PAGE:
The idea is that the licence obtained by paying for a movie (or presumably some other content) in one format extends to other formats.
So a customer could 'purchase' a movie or TV show through an online service like Apple's iTunes or Amazon Video On Demand, and then be able to watch the same title from another participating distributor without having to pay for the content a second time.
In this way, a purchased movie isn't limited to a specific format or device, but could instead be watched on any device supported by any participating distributor.
So the movies you purchase online or on physical media - KeyChest reportedly accommodates Blu-ray discs and DVDs - could be also available on demand from your mobile phone or pay TV provider at no additional charge for the content itself.
In part, this can be seen as an extension of the 'digital copy' of some Blu-ray and DVD movies that can be played on compatible portable devices. The problem is that there's no guarantee the digital copy of any particular movie will use DRM that's compatible with your particular device.
But there's already competition for KeyChest - see page 2 .
One of the problems with previous DRM technologies is that if the provider shuts up shop or decides to switch to a different technology, purchased content can become inaccessible. If successful, the KeyChest model would mean consumers could turn to a different provider for continued access to their virtual libraries.
KeyChest will compete with the Digital Entertainment Content Ecosystem (DECE), a consortium backed by most of the studios and consumer electronics companies with the notable exceptions of Disney and Apple.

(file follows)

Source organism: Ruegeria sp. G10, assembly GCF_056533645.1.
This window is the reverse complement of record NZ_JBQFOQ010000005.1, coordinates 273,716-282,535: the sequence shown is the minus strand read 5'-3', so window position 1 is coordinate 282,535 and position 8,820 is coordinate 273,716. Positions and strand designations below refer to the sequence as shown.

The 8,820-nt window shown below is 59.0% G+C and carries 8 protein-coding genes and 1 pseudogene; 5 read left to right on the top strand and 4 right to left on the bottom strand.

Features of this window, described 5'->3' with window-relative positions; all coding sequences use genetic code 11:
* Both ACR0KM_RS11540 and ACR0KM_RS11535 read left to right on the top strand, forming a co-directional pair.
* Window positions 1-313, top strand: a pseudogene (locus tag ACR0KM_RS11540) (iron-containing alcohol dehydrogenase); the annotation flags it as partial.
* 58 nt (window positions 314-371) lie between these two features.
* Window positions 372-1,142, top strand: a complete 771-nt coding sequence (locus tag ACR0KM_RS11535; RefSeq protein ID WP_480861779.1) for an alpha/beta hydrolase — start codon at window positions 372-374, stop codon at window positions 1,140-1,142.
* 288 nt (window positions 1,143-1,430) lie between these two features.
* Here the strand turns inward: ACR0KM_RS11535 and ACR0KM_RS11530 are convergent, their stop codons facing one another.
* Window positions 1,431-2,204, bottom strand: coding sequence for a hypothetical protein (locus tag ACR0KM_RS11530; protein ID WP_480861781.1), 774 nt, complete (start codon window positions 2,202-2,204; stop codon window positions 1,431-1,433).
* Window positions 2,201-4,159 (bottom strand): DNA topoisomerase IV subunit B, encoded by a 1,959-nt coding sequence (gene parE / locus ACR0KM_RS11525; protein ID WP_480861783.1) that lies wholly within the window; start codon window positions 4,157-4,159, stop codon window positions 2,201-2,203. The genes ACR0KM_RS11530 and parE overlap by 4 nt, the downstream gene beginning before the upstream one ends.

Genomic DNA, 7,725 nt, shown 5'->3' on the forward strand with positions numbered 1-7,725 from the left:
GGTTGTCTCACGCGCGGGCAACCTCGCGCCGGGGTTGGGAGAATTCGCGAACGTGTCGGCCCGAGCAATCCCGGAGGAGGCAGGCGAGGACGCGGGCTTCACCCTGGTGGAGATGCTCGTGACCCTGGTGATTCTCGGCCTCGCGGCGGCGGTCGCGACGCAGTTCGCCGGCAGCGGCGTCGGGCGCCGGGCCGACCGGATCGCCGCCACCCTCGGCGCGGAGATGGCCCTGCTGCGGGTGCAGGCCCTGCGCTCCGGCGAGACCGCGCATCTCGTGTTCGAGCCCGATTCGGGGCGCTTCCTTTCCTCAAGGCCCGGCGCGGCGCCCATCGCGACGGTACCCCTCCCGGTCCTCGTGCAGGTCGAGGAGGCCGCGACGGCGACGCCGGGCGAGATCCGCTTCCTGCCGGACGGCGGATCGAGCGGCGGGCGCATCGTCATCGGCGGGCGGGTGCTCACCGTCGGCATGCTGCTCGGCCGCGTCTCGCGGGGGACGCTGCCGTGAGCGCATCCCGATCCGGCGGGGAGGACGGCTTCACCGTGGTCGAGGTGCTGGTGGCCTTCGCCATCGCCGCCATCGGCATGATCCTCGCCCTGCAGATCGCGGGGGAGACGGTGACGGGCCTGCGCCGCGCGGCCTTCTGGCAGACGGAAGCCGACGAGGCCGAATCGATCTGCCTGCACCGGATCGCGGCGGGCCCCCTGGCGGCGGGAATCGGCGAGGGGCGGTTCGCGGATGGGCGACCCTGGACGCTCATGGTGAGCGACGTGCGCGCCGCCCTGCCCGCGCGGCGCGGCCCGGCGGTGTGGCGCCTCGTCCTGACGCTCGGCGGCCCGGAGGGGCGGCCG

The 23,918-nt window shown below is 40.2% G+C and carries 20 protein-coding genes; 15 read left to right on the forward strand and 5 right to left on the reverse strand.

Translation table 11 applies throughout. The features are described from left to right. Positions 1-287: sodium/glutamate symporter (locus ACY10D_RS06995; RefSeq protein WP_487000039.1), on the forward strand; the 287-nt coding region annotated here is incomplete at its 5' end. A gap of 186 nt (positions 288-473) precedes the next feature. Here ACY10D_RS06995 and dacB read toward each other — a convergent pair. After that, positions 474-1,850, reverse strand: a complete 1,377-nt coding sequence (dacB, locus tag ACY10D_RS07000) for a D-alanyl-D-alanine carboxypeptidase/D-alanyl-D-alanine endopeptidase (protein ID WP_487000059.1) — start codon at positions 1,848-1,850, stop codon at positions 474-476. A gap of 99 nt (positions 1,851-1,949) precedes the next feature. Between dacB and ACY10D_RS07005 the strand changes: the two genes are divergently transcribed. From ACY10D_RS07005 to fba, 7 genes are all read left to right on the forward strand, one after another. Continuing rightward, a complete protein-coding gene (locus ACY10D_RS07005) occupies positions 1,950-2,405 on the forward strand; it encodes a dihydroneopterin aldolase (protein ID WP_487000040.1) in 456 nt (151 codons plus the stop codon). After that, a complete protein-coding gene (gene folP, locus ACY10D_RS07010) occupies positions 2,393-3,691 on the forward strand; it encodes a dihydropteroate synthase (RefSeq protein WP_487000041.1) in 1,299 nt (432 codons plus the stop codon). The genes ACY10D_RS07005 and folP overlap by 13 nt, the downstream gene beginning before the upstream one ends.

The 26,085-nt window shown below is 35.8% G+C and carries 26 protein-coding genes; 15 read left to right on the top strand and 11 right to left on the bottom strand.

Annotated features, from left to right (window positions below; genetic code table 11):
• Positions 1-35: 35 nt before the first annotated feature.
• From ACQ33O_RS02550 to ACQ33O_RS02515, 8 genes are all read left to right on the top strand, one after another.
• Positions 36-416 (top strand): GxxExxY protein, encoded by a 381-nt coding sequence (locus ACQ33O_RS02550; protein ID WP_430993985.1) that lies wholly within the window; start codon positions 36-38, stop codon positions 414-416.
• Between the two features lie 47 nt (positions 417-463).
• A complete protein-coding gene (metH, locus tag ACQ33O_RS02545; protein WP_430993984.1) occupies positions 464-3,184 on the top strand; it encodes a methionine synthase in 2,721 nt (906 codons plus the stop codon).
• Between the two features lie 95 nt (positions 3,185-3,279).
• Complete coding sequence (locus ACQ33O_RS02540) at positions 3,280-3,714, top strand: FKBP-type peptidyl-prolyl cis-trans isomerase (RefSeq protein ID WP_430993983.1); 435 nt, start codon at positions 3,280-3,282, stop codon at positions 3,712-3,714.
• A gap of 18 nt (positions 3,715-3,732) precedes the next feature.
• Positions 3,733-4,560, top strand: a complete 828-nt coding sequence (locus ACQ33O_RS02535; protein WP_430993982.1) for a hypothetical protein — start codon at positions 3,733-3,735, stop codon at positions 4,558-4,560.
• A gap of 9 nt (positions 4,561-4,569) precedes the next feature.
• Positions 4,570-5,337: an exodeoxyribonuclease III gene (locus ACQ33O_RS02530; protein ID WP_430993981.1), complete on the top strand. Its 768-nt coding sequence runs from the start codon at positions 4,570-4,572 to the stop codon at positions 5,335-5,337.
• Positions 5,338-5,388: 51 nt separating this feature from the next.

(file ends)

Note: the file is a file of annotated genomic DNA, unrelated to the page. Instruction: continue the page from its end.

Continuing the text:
Like KeyChest, DECE aims to allow people to watch the content they purchase on any device they own. So far, the consortium has agreed on a common file format and five different DRM technologies. It has also selected Neustar to operate the Digital Rights Locker infrastructure that will be the hub of the arrangements.
While negotiations between Disney and various players including content distributors, cable TV operators and telcos have been underway for months, the pace is expected to step up significantly and Disney officials have predicted the service will go live before the end of the year.
While there's no official word on the subject, there are rumours that Apple is working with Disney on KeyChest. Given the links between the companies, suggestions that Apple's supposedly forthcoming tablet device will be positioned as a multimedia device, rumours that Apple is planning some kind of subscription on-demand video service, and Apple's continuing disinclination to engage with DECE, those rumours seem plausible.
One of the complaints about Apple's iTunes Store has been the closed nature of the FairPlay DRM system, which the company has refused to licence to other players. While DRM-free music has been available from the iTunes Store for some time, FairPlay is still used to protect video content.